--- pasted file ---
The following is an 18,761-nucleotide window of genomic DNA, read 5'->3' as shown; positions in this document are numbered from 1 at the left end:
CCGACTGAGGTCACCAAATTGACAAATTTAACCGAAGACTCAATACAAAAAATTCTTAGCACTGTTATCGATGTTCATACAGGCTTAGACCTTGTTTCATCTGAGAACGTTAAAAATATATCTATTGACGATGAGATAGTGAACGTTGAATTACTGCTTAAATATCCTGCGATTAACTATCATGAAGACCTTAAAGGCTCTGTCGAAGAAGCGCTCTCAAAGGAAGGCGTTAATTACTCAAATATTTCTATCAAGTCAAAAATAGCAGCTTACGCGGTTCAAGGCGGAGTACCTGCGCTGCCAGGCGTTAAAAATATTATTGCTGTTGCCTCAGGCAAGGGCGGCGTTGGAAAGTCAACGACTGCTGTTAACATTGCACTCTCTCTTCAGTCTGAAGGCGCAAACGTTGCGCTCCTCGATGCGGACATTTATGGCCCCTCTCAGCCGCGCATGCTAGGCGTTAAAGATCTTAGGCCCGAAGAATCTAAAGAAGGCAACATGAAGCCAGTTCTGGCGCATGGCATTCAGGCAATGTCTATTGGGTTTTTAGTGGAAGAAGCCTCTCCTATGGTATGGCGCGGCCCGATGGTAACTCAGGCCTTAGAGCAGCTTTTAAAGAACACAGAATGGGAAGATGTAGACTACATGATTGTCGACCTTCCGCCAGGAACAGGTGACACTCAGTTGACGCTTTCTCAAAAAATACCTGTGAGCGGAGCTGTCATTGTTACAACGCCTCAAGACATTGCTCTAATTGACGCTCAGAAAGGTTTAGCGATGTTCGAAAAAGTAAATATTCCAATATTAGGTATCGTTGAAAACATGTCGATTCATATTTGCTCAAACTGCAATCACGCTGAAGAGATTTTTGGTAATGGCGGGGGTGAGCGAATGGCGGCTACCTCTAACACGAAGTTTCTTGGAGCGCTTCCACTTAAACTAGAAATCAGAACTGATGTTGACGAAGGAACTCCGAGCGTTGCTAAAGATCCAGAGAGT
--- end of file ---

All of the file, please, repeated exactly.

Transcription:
The following is an 18,761-nucleotide window of genomic DNA, read 5'->3' as shown; positions in this document are numbered from 1 at the left end:
CCGACTGAGGTCACCAAATTGACAAATTTAACCGAAGACTCAATACAAAAAATTCTTAGCACTGTTATCGATGTTCATACAGGCTTAGACCTTGTTTCATCTGAGAACGTTAAAAATATATCTATTGACGATGAGATAGTGAACGTTGAATTACTGCTTAAATATCCTGCGATTAACTATCATGAAGACCTTAAAGGCTCTGTCGAAGAAGCGCTCTCAAAGGAAGGCGTTAATTACTCAAATATTTCTATCAAGTCAAAAATAGCAGCTTACGCGGTTCAAGGCGGAGTACCTGCGCTGCCAGGCGTTAAAAATATTATTGCTGTTGCCTCAGGCAAGGGCGGCGTTGGAAAGTCAACGACTGCTGTTAACATTGCACTCTCTCTTCAGTCTGAAGGCGCAAACGTTGCGCTCCTCGATGCGGACATTTATGGCCCCTCTCAGCCGCGCATGCTAGGCGTTAAAGATCTTAGGCCCGAAGAATCTAAAGAAGGCAACATGAAGCCAGTTCTGGCGCATGGCATTCAGGCAATGTCTATTGGGTTTTTAGTGGAAGAAGCCTCTCCTATGGTATGGCGCGGCCCGATGGTAACTCAGGCCTTAGAGCAGCTTTTAAAGAACACAGAATGGGAAGATGTAGACTACATGATTGTCGACCTTCCGCCAGGAACAGGTGACACTCAGTTGACGCTTTCTCAAAAAATACCTGTGAGCGGAGCTGTCATTGTTACAACGCCTCAAGACATTGCTCTAATTGACGCTCAGAAAGGTTTAGCGATGTTCGAAAAAGTAAATATTCCAATATTAGGTATCGTTGAAAACATGTCGATTCATATTTGCTCAAACTGCAATCACGCTGAAGAGATTTTTGGTAATGGCGGGGGTGAGCGAATGGCGGCTACCTCTAACACGAAGTTTCTTGGAGCGCTTCCACTTAAACTAGAAATCAGAACTGATGTTGACGAAGGAACTCCGAGCGTTGCTAAAGATCCAGAGAGT